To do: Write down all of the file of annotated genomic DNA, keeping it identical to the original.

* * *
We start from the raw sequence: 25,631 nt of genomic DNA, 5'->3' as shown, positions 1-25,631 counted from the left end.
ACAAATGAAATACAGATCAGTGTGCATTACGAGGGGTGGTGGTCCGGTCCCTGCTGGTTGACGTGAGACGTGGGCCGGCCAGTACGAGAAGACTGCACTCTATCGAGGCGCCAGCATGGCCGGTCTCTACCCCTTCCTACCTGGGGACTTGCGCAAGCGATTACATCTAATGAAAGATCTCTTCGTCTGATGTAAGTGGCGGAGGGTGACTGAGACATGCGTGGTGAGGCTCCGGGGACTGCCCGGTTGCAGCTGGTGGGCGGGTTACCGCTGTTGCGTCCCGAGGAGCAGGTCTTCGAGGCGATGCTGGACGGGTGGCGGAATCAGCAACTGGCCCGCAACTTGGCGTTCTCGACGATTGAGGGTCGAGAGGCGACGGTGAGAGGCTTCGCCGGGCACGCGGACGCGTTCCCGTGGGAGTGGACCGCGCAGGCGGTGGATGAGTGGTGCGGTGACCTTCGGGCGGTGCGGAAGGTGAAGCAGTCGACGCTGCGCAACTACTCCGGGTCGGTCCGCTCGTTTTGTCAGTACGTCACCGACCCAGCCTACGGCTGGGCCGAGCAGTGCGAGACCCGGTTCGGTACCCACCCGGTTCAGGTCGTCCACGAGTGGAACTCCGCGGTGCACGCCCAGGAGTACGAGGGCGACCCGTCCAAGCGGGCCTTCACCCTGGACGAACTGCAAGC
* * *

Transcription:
We start from the raw sequence: 25,631 nt of genomic DNA, 5'->3' as shown, positions 1-25,631 counted from the left end.
ACAAATGAAATACAGATCAGTGTGCATTACGAGGGGTGGTGGTCCGGTCCCTGCTGGTTGACGTGAGACGTGGGCCGGCCAGTACGAGAAGACTGCACTCTATCGAGGCGCCAGCATGGCCGGTCTCTACCCCTTCCTACCTGGGGACTTGCGCAAGCGATTACATCTAATGAAAGATCTCTTCGTCTGATGTAAGTGGCGGAGGGTGACTGAGACATGCGTGGTGAGGCTCCGGGGACTGCCCGGTTGCAGCTGGTGGGCGGGTTACCGCTGTTGCGTCCCGAGGAGCAGGTCTTCGAGGCGATGCTGGACGGGTGGCGGAATCAGCAACTGGCCCGCAACTTGGCGTTCTCGACGATTGAGGGTCGAGAGGCGACGGTGAGAGGCTTCGCCGGGCACGCGGACGCGTTCCCGTGGGAGTGGACCGCGCAGGCGGTGGATGAGTGGTGCGGTGACCTTCGGGCGGTGCGGAAGGTGAAGCAGTCGACGCTGCGCAACTACTCCGGGTCGGTCCGCTCGTTTTGTCAGTACGTCACCGACCCAGCCTACGGCTGGGCCGAGCAGTGCGAGACCCGGTTCGGTACCCACCCGGTTCAGGTCGTCCACGAGTGGAACTCCGCGGTGCACGCCCAGGAGTACGAGGGCGACCCGTCCAAGCGGGCCTTCACCCTGGACGAACTGCAAGC